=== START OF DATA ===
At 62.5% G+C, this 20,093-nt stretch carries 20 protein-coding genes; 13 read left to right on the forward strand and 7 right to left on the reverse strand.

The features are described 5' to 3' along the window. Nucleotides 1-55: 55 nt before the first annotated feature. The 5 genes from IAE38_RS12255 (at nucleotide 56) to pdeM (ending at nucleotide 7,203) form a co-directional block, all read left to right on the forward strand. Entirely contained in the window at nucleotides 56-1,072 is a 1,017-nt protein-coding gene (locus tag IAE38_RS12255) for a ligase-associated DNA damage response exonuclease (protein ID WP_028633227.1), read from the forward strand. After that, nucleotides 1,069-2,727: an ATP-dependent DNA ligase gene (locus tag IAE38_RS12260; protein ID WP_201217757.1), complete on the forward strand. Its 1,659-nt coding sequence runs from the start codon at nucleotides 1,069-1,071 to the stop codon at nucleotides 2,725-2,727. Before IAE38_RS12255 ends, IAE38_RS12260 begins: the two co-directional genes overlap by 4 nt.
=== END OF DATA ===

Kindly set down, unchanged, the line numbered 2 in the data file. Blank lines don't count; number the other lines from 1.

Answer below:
The features are described 5' to 3' along the window. Nucleotides 1-55: 55 nt before the first annotated feature. The 5 genes from IAE38_RS12255 (at nucleotide 56) to pdeM (ending at nucleotide 7,203) form a co-directional block, all read left to right on the forward strand. Entirely contained in the window at nucleotides 56-1,072 is a 1,017-nt protein-coding gene (locus tag IAE38_RS12255) for a ligase-associated DNA damage response exonuclease (protein ID WP_028633227.1), read from the forward strand. After that, nucleotides 1,069-2,727: an ATP-dependent DNA ligase gene (locus tag IAE38_RS12260; protein ID WP_201217757.1), complete on the forward strand. Its 1,659-nt coding sequence runs from the start codon at nucleotides 1,069-1,071 to the stop codon at nucleotides 2,725-2,727. Before IAE38_RS12255 ends, IAE38_RS12260 begins: the two co-directional genes overlap by 4 nt.